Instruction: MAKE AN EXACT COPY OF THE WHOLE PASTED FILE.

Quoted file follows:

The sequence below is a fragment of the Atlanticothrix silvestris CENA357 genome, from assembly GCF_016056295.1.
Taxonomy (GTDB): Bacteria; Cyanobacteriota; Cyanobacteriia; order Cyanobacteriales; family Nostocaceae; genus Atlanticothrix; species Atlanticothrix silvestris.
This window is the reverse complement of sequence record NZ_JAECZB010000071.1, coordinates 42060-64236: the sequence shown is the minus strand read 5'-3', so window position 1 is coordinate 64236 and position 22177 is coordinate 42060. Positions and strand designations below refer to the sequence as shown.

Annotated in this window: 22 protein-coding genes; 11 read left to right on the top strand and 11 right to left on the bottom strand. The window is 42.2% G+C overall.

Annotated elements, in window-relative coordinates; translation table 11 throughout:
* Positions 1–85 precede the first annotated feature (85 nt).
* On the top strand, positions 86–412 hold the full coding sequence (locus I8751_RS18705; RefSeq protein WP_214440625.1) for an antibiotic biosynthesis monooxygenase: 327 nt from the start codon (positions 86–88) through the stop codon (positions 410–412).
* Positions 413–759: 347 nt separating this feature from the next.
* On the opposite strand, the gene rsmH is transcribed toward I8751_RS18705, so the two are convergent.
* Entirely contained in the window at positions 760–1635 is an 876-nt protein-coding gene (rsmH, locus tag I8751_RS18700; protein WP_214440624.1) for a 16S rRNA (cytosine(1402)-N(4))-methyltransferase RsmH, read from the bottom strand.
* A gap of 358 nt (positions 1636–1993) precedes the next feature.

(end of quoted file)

The sequence below is a fragment of the Atlanticothrix silvestris CENA357 genome, from assembly GCF_016056295.1.
Taxonomy (GTDB): Bacteria; Cyanobacteriota; Cyanobacteriia; order Cyanobacteriales; family Nostocaceae; genus Atlanticothrix; species Atlanticothrix silvestris.
This window is the reverse complement of sequence record NZ_JAECZB010000071.1, coordinates 42060-64236: the sequence shown is the minus strand read 5'-3', so window position 1 is coordinate 64236 and position 22177 is coordinate 42060. Positions and strand designations below refer to the sequence as shown.

Annotated in this window: 22 protein-coding genes; 11 read left to right on the top strand and 11 right to left on the bottom strand. The window is 42.2% G+C overall.

Annotated elements, in window-relative coordinates; translation table 11 throughout:
* Positions 1–85 precede the first annotated feature (85 nt).
* On the top strand, positions 86–412 hold the full coding sequence (locus I8751_RS18705; RefSeq protein WP_214440625.1) for an antibiotic biosynthesis monooxygenase: 327 nt from the start codon (positions 86–88) through the stop codon (positions 410–412).
* Positions 413–759: 347 nt separating this feature from the next.
* On the opposite strand, the gene rsmH is transcribed toward I8751_RS18705, so the two are convergent.
* Entirely contained in the window at positions 760–1635 is an 876-nt protein-coding gene (rsmH, locus tag I8751_RS18700; protein WP_214440624.1) for a 16S rRNA (cytosine(1402)-N(4))-methyltransferase RsmH, read from the bottom strand.
* A gap of 358 nt (positions 1636–1993) precedes the next feature.